“I’ve got another pitcher now that will make ’em all look sick,” Magee said on May 3, moments after a game in which he broke the pinky finger on his right hand. “He’s ready to start any day. His name is Don Marion. Just watch him.”5
Magee may have thought of turning away early in Marion’s start against St. Louis. The 6-1 right-hander from Bowling Green, Ohio, walked leadoff hitter Al Bridwell and couldn’t field Tobin’s sacrifice bunt and throw to first in time to get the out.
Already, Magee’s man was in trouble. He found more of it two batters later when Babe Borton singled to right on a 3-and-2 count. Bridwell scored, Tobin rested on second. Up next, Ward Miller singled to center, scoring Tobin for a quick 2-0 Terriers lead.
The Tip-Tops’ starting hurler, however, settled down.
Grover Hartley next came to the plate and blasted a liner to center. Brooklyn’s Claude Cooper ran toward the ball, grabbed it near his shoestrings but let it fall to the grass. Borton held on second, thinking Cooper would make the catch.
When Hartley saw the ball squirt away, he ran for third. Cooper gained his composure, gripped the ball and fired a dart to third, where Halt made an easy tag for the second out.
Miller ran to second on the throw.
Looking to capture another run, the Terriers attempted a hit and run with Bobby Vaughn at the plate, but he swung and missed, and Grover nailed Miller sprinting to third to end further damage from the visitors.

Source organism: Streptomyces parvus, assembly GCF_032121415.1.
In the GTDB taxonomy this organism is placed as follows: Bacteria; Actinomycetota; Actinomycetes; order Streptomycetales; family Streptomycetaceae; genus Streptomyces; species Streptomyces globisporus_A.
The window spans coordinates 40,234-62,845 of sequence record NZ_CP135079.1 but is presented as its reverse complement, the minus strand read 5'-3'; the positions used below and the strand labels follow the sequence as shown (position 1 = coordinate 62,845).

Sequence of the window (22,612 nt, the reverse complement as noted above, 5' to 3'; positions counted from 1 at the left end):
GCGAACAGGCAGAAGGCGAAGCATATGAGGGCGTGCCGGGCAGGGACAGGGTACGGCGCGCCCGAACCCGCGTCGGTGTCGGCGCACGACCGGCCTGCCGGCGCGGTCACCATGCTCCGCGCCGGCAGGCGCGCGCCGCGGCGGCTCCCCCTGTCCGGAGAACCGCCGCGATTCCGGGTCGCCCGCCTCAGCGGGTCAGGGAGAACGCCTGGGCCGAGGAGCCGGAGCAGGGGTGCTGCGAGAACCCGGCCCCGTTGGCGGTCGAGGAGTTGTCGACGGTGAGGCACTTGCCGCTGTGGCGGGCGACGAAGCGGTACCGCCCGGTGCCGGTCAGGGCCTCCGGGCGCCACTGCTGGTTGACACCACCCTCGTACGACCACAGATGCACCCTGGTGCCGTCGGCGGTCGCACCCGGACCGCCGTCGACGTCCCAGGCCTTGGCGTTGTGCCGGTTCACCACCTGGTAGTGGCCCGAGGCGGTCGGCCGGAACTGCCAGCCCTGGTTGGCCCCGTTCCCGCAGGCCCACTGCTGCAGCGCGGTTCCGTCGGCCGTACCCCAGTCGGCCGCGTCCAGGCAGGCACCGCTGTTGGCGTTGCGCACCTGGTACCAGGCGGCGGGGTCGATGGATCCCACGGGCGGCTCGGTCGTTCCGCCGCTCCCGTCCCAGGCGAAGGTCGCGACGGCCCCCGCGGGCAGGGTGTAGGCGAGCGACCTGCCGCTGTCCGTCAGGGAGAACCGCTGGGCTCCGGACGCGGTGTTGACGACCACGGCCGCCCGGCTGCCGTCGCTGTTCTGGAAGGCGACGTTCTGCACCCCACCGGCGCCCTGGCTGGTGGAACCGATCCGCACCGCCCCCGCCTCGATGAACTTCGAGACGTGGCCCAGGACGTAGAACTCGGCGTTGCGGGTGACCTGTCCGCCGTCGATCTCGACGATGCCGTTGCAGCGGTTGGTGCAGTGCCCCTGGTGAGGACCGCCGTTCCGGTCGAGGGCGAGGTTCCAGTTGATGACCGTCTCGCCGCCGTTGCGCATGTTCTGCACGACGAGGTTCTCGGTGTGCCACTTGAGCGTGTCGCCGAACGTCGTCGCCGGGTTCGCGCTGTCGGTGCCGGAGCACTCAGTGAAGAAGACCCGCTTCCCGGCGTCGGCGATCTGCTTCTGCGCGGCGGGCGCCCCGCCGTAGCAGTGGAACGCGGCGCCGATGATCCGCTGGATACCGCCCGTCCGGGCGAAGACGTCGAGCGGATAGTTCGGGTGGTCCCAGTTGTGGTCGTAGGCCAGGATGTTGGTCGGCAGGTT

The Brookfeds rumbled back in the bottom of the second.
The lefty Watson began the half-inning for St. Louis by walking Myers and giving up a single to Holt. Ed Gagnier next hit a sharp grounder between first and second. The ball looked destined for the outfield. However, Bridwell made a spectacular play by knocking down the ball down with one hand. He quickly jumped to his feet and zipped the ball to first for the out.7
Myers and Holt advanced to second and third, respectively.
Land kept Bridwell busy by grounding out to second.
Now, with two outs, it looked as though Watson could escape the inning without allowing Brooklyn to score. That idea quickly dissipated when Marion, the Brooklyn pitcher, drew a walk to load the bases.
George Anderson made Watson pay. The Tip-Tops left fielder delivered a scratch hit down the first-base line that scored Myers and Holt, tying the contest at 2-2.
That’s the way it happened according to the New York Times.
The Eagle, however, provided its readers with a slightly different account. The newspaper reported that Myers took third on Holt’s single.
“This is where Bridwell pulled a bone,” the Eagle claimed. “He intercepted Tobin’s throw to Vaughn, which would have killed Hap. The Eagle reported Hap scored on Gagnier’s out.